Despite the torrential rains this week attempting to undermine our gardening efforts, we are nearly at the end of the renovation of the Avenue Gardens. Now it is just a case of getting the mulch on to suppress the legions of weed seeds which will be triggered to germinate by digging and cultivating the soil. We have done a lot of lifting and limbing, reclaiming vistas that had gradually disappeared over the years. It always feels rather brutal cutting off branches laden in flower buds (both rhododendrons and camellias in this case) but it is best to carry out hard pruning in winter.
It may be fine in a small garden to plan hard pruning for the exact time as flowering passes its peak, just before the plant puts on its new growth. The timing is different for every plant and maybe in a small garden, one is out and about every day, ready with the loppers, saw and secateurs to seize the moment. But in a big garden, it is far more likely that we working somewhere else entirely and the opportunity passes without notice for another year. So we are hard pruning right now. Overcrowding had forced many plants to grow out at an angle so some of the pruning has been an attempt to counter that inclination.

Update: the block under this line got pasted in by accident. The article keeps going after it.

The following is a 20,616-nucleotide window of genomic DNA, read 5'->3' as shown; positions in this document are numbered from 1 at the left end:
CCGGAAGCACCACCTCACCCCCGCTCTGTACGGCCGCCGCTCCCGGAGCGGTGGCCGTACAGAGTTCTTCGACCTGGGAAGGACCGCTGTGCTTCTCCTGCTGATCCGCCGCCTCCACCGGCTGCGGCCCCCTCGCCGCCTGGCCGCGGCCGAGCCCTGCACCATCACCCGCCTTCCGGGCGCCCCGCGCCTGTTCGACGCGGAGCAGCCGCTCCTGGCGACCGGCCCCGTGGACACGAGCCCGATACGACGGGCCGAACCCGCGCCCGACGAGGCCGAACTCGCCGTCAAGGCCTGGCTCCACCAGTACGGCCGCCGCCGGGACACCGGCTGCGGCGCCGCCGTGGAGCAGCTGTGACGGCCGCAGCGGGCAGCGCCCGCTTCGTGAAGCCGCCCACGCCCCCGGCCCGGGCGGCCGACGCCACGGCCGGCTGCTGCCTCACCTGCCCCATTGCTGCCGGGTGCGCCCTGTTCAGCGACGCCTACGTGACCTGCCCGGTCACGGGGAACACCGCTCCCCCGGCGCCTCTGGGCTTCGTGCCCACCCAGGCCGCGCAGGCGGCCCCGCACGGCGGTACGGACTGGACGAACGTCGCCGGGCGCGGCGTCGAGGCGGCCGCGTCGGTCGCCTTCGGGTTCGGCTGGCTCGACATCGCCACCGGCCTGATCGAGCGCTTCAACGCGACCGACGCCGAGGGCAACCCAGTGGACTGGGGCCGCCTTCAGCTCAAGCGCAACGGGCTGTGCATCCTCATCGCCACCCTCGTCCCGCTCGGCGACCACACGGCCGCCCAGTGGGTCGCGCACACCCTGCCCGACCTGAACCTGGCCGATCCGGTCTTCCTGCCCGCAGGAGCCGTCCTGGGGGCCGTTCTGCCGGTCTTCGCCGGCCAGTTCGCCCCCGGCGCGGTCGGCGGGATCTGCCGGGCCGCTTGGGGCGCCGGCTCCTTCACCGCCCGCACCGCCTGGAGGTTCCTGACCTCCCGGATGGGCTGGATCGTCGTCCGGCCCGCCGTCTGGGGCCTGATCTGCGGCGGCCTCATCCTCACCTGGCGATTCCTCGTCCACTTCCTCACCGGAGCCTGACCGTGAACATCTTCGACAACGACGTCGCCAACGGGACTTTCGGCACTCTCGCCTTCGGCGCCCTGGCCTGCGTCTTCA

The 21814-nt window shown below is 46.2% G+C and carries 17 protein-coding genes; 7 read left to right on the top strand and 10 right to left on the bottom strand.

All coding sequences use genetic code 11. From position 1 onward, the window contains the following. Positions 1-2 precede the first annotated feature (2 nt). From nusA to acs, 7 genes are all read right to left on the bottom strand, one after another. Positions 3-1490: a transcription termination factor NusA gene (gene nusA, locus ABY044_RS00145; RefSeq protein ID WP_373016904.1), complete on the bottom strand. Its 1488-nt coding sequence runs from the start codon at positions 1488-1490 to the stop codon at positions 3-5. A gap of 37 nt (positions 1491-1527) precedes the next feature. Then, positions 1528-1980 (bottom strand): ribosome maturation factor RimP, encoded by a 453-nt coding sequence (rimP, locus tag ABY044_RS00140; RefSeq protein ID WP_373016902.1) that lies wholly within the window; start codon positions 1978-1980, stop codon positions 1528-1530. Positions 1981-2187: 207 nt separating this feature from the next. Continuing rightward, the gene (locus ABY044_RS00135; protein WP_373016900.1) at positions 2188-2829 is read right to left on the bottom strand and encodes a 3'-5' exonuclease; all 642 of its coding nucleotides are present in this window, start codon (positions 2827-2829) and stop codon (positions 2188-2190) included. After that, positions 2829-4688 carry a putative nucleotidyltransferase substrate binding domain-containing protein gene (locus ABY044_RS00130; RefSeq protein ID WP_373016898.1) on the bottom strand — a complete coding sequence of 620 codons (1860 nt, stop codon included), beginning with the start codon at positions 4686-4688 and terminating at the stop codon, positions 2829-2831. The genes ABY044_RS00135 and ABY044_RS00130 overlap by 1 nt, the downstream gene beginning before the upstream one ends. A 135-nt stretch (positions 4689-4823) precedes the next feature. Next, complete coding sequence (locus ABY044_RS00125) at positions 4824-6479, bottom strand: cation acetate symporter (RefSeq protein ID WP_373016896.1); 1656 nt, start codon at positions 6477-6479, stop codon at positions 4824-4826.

The mulcher is working overtime (with Lloyd on the end of it). Small mulchers tend to be so slow and limited that they are more trouble than they are worth, but ours is a reasonably grunty machine capable of most of what we require. If the wood is too large for the mulcher, then it is big enough to warrant cutting up for firewood. We do not, however, mulch hydrangea prunings. Not after Lloyd told us he tried mulching his at home one year and discovered micro-propagation. The carpet of mulch became a carpet of hydrangea buds which all took root and grew.
Hydrangea and rose pruning has also started. While gardeners in colder climates may prefer to leave this until after the worst of winter (pruning can trigger fresh new growth which then gets frosted), our winter temperatures are not low enough to cause problems.
Mark thinks he is getting on top of the rat population but is now starting possum patrol. The magnolia buds are swelling and while they are not a favoured food for the pesky possums as the oranges are, every year at least one develops a taste for them. As they gnaw in and eat out just the tasty centre of the bud, it is not clear that anything has happened until the flowers open in a sad and deformed manner. Year in and year out we receive phone calls from concerned magnolia owners wondering what is wrong with their tree at flowering time. Nothing that high velocity lead earlier in the season can’t cure. Often the gaudy rosella parrots are blamed but in our experience, it is the other pesky Australian import – the possum.